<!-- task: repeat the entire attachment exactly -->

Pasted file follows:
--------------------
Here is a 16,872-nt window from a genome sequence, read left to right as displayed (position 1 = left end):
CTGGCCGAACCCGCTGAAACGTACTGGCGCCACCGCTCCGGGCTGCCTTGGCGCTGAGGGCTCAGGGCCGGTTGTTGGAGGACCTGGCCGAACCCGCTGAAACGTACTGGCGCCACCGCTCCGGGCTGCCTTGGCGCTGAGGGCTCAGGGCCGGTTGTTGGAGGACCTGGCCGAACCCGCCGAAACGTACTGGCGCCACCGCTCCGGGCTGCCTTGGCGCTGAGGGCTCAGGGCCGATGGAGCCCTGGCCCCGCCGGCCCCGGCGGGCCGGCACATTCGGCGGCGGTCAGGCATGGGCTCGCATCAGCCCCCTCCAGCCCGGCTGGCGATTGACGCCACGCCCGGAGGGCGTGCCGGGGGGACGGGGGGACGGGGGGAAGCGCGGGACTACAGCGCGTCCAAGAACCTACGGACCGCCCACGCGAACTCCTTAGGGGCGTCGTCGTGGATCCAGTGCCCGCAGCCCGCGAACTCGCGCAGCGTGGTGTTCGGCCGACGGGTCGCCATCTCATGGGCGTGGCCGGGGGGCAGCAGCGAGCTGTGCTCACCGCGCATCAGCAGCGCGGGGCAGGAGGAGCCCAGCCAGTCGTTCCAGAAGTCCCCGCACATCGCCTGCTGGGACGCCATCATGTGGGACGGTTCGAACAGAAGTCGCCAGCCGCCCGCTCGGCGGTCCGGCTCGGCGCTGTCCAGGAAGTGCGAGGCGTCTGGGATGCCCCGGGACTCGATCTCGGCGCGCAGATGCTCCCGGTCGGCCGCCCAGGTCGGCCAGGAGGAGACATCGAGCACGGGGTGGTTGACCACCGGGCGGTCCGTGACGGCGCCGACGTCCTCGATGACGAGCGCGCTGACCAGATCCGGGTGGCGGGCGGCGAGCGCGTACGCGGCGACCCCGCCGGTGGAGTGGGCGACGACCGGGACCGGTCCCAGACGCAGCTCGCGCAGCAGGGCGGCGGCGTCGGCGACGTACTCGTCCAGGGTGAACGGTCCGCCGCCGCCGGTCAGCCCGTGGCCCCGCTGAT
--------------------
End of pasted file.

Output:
Here is a 16,872-nt window from a genome sequence, read left to right as displayed (position 1 = left end):
CTGGCCGAACCCGCTGAAACGTACTGGCGCCACCGCTCCGGGCTGCCTTGGCGCTGAGGGCTCAGGGCCGGTTGTTGGAGGACCTGGCCGAACCCGCTGAAACGTACTGGCGCCACCGCTCCGGGCTGCCTTGGCGCTGAGGGCTCAGGGCCGGTTGTTGGAGGACCTGGCCGAACCCGCCGAAACGTACTGGCGCCACCGCTCCGGGCTGCCTTGGCGCTGAGGGCTCAGGGCCGATGGAGCCCTGGCCCCGCCGGCCCCGGCGGGCCGGCACATTCGGCGGCGGTCAGGCATGGGCTCGCATCAGCCCCCTCCAGCCCGGCTGGCGATTGACGCCACGCCCGGAGGGCGTGCCGGGGGGACGGGGGGACGGGGGGAAGCGCGGGACTACAGCGCGTCCAAGAACCTACGGACCGCCCACGCGAACTCCTTAGGGGCGTCGTCGTGGATCCAGTGCCCGCAGCCCGCGAACTCGCGCAGCGTGGTGTTCGGCCGACGGGTCGCCATCTCATGGGCGTGGCCGGGGGGCAGCAGCGAGCTGTGCTCACCGCGCATCAGCAGCGCGGGGCAGGAGGAGCCCAGCCAGTCGTTCCAGAAGTCCCCGCACATCGCCTGCTGGGACGCCATCATGTGGGACGGTTCGAACAGAAGTCGCCAGCCGCCCGCTCGGCGGTCCGGCTCGGCGCTGTCCAGGAAGTGCGAGGCGTCTGGGATGCCCCGGGACTCGATCTCGGCGCGCAGATGCTCCCGGTCGGCCGCCCAGGTCGGCCAGGAGGAGACATCGAGCACGGGGTGGTTGACCACCGGGCGGTCCGTGACGGCGCCGACGTCCTCGATGACGAGCGCGCTGACCAGATCCGGGTGGCGGGCGGCGAGCGCGTACGCGGCGACCCCGCCGGTGGAGTGGGCGACGACCGGGACCGGTCCCAGACGCAGCTCGCGCAGCAGGGCGGCGGCGTCGGCGACGTACTCGTCCAGGGTGAACGGTCCGCCGCCGCCGGTCAGCCCGTGGCCCCGCTGAT